Conformational changes of the in situ red cell membrane calcium pump affect its proteolysis

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In inside-out red cell membrane vesicles trypsin digestion reduces the molecular mass of the 32P-labeled acyl-phosphate intermediate of the calcium pump from the original 140 kDa to about 80 kDa with a simultaneous activation of the calcium uptake. This process is slightly stimulated by the presence of calcium, as compared to EGTA, or EGTA + vanadate, but the proteolytic pattern is similar under all these conditions. However, trypsin degradation of the 80 kDa polypeptide, resulting in the loss of calcium transport activity and 32P-phosphoenzyme formation, is rapid in the presence of calcium, inhibited by EGTA and almost fully blocked by EGTA + vanadate. In the presence of these latter ligands, probably locking the calcium pump in an E2 conformation, the 80 kDa protein becomes insensitive even to excessive digestion by the non-specific protease, pronase. The data indicate major changes in the molecular arrangement of the calcium pump protein when transformed from a calcium-liganded (E1) to an E2 conformation.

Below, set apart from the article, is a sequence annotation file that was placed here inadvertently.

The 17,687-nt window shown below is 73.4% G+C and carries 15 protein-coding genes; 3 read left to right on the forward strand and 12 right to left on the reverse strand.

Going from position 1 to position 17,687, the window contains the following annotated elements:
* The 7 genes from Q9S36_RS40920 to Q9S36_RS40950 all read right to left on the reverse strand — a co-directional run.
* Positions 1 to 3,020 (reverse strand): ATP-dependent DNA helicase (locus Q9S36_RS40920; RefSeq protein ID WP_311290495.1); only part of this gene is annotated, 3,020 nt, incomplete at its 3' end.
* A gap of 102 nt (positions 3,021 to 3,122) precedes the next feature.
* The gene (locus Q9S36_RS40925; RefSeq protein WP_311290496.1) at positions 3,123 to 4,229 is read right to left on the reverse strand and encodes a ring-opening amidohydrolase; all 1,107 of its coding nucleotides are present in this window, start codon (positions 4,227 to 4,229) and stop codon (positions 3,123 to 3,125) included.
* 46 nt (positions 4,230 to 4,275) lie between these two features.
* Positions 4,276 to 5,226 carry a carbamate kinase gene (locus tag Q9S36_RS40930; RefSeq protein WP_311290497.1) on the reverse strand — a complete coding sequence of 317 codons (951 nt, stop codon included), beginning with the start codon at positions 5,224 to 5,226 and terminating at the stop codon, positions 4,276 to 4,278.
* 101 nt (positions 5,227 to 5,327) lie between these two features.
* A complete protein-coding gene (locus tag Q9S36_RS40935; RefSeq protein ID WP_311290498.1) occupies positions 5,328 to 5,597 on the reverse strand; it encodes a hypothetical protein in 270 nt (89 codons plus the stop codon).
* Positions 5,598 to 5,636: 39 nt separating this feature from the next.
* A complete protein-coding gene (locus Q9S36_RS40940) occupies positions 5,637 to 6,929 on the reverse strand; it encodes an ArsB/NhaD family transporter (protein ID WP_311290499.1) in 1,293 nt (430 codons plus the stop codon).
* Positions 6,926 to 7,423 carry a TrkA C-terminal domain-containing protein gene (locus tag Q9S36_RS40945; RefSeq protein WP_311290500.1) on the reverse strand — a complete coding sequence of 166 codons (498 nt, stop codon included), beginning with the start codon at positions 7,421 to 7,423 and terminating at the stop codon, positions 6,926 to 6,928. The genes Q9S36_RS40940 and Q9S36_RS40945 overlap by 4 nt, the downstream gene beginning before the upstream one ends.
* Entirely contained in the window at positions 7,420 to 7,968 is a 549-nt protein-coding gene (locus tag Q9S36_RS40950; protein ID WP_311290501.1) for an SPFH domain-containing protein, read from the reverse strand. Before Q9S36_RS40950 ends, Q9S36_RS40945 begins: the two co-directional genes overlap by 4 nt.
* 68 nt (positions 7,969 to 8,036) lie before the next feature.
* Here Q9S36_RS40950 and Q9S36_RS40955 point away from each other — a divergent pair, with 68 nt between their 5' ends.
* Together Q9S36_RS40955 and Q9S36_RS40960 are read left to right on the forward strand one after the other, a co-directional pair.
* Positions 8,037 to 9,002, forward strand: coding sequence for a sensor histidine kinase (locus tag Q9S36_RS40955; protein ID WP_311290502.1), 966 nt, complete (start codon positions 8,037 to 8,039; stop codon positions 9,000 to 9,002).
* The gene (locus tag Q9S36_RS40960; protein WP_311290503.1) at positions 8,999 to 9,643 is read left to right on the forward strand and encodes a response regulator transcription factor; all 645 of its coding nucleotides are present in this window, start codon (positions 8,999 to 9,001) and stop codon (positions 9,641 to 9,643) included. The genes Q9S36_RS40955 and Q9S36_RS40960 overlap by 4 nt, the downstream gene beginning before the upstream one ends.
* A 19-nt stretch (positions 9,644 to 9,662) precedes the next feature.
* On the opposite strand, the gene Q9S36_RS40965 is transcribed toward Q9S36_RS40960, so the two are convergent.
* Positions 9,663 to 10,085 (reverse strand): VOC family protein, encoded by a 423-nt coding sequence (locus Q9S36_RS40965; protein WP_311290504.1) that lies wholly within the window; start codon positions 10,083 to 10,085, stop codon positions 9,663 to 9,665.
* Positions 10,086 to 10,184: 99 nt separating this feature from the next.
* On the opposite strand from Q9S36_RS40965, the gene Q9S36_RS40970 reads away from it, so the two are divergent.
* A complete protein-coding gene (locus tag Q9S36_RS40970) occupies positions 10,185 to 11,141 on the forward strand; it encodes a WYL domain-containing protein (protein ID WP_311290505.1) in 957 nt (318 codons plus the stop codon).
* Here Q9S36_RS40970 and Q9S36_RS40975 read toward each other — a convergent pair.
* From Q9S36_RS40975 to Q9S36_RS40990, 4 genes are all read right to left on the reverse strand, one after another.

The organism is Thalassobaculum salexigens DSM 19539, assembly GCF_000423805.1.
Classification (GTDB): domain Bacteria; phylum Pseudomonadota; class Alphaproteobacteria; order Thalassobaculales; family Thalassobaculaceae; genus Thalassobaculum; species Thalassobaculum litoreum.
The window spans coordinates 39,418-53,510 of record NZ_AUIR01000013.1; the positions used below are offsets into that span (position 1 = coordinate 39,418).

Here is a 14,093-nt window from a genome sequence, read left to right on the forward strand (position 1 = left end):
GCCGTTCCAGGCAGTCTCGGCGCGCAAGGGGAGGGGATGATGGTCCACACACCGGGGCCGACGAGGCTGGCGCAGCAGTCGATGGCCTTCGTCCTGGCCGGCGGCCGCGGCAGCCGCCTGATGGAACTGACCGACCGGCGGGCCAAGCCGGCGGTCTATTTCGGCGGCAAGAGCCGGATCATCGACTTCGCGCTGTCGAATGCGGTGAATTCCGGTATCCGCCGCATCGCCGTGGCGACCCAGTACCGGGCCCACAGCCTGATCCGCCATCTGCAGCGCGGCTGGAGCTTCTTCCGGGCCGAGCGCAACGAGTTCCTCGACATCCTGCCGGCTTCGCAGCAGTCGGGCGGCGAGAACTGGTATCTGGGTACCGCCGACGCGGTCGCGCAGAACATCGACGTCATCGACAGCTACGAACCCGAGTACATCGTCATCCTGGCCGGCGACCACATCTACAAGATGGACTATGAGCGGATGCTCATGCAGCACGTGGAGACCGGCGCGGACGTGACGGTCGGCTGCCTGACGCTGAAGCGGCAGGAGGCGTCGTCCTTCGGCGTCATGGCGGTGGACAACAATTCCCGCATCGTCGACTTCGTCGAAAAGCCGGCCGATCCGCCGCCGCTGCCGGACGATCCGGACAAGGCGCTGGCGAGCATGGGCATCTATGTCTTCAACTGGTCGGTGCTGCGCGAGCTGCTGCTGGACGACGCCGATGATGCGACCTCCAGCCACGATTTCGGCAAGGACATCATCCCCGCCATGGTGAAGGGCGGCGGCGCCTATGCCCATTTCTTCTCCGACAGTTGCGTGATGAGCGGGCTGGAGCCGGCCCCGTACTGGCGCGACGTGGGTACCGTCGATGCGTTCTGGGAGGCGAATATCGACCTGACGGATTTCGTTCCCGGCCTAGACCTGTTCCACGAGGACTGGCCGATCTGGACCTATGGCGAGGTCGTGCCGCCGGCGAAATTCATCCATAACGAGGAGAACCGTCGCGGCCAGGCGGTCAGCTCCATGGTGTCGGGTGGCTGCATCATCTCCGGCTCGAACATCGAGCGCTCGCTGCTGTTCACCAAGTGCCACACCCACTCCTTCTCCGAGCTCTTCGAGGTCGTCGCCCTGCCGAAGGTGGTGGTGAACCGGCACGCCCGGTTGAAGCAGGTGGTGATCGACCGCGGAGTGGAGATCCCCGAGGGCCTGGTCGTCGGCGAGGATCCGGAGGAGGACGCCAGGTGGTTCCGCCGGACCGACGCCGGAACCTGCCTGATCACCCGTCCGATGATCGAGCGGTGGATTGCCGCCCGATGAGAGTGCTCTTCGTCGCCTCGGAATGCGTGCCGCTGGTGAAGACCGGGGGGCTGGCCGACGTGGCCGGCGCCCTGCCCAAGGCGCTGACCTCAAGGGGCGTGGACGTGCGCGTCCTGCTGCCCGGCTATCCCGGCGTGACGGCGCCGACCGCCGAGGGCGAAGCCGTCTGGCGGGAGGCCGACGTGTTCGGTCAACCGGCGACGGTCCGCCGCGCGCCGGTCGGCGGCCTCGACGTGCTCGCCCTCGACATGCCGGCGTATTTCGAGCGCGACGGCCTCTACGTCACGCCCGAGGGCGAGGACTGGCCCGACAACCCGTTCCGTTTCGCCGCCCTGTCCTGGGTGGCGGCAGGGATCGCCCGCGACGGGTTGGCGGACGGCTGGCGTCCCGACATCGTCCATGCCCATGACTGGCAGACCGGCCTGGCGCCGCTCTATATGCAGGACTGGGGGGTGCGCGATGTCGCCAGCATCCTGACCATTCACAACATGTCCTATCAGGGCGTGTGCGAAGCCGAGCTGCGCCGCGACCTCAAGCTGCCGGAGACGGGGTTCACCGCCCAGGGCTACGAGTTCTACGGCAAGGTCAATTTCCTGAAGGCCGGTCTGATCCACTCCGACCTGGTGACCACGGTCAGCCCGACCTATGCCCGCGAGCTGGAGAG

Original languageEnglish
Pages (from-to)129-133
Number of pages5
JournalBBA - Biomembranes
Issue number1
Publication statusPublished - May 12 1987


  • (Red cell membrane)
  • Calcium pump
  • Conformational change
  • Inside-out vesicle
  • Phosphorylation
  • Proteolysis
  • Vanadate

ASJC Scopus subject areas

  • Biophysics
  • Biochemistry
  • Cell Biology

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